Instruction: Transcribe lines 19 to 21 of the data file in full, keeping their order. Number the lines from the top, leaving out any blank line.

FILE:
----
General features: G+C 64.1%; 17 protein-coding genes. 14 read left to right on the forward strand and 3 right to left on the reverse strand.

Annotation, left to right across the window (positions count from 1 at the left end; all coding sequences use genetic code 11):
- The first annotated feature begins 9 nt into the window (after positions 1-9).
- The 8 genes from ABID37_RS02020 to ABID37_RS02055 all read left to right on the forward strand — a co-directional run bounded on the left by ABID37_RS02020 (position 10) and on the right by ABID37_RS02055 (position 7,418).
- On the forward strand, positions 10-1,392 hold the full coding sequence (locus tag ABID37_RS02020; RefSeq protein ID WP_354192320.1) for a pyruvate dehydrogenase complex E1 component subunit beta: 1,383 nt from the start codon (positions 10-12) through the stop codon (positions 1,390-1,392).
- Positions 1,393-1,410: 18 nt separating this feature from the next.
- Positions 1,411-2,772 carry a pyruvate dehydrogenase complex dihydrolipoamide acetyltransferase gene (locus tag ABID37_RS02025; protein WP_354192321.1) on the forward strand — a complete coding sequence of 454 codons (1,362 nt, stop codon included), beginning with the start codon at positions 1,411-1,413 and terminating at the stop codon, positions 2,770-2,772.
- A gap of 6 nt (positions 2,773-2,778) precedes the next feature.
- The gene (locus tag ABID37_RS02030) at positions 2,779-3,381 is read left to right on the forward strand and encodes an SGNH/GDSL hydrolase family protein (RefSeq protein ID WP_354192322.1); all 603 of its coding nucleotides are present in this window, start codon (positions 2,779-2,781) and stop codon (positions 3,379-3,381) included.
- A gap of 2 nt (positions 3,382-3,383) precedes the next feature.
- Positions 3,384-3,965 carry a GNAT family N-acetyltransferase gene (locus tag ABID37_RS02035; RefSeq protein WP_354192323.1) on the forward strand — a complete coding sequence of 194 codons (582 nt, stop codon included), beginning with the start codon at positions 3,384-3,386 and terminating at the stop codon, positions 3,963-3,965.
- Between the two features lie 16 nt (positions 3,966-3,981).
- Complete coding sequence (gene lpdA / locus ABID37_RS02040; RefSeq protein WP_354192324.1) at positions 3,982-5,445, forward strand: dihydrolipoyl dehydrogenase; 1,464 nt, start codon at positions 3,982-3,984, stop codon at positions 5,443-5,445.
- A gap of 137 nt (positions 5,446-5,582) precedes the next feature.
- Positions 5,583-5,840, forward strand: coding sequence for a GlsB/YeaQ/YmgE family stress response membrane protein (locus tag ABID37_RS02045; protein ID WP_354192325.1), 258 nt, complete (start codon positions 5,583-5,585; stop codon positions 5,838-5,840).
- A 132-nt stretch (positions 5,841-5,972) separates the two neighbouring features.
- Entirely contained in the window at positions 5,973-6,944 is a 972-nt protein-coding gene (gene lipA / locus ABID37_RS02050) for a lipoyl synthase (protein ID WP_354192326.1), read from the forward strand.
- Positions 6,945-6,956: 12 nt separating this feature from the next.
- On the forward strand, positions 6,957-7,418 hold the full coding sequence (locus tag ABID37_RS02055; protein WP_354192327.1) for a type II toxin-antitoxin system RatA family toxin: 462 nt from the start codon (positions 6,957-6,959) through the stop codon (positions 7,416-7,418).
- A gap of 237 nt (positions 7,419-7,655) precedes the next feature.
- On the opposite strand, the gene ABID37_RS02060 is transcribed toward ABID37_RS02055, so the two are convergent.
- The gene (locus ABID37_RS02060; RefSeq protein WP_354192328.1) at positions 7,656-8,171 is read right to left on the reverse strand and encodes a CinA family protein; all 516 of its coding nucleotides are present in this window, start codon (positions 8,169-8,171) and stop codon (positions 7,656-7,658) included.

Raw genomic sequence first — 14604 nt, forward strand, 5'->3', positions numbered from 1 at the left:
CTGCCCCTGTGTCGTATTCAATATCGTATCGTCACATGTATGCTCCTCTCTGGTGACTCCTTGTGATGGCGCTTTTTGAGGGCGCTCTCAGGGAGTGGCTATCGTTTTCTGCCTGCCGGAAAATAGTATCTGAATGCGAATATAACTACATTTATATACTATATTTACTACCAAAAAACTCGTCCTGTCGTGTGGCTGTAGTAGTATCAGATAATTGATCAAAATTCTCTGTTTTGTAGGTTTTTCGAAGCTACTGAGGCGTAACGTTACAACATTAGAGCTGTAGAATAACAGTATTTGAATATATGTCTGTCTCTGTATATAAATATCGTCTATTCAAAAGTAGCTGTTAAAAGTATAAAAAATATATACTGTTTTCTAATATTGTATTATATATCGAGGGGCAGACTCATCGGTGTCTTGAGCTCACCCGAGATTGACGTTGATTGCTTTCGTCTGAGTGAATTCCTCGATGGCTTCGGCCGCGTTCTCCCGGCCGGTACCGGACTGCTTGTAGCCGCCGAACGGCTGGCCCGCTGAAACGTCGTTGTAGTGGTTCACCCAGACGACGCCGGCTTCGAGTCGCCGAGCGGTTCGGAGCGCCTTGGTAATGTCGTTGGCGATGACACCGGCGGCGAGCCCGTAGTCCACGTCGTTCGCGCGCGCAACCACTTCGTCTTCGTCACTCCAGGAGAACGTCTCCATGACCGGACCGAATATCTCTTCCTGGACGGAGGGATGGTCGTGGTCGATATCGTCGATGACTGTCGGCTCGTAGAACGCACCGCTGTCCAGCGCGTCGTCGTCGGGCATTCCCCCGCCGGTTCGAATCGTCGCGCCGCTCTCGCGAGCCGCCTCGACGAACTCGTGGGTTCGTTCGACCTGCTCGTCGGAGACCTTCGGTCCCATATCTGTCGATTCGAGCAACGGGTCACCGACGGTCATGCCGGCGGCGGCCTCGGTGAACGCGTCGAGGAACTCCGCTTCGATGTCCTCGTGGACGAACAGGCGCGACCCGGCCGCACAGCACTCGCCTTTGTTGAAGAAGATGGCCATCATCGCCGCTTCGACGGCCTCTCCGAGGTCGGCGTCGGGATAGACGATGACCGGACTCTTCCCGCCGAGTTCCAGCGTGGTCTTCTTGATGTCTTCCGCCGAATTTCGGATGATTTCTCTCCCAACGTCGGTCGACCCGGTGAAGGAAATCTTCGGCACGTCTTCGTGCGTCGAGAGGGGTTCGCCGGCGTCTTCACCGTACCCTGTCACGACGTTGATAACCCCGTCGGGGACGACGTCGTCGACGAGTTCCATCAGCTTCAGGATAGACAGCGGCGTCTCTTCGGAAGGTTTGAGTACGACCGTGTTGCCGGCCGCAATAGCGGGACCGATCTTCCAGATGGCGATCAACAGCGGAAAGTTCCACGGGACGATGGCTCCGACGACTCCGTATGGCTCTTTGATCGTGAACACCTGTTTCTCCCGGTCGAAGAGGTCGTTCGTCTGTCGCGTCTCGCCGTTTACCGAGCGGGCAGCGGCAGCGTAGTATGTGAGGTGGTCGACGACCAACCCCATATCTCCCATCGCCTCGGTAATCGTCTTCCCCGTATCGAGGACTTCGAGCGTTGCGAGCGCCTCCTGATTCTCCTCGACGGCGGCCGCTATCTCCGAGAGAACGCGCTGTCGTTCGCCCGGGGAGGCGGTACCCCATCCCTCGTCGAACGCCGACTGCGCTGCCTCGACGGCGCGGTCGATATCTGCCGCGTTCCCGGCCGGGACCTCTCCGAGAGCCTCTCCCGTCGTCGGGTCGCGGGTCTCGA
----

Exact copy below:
- On the forward strand, positions 6,957-7,418 hold the full coding sequence (locus tag ABID37_RS02055; protein WP_354192327.1) for a type II toxin-antitoxin system RatA family toxin: 462 nt from the start codon (positions 6,957-6,959) through the stop codon (positions 7,416-7,418).
- A gap of 237 nt (positions 7,419-7,655) precedes the next feature.
- On the opposite strand, the gene ABID37_RS02060 is transcribed toward ABID37_RS02055, so the two are convergent.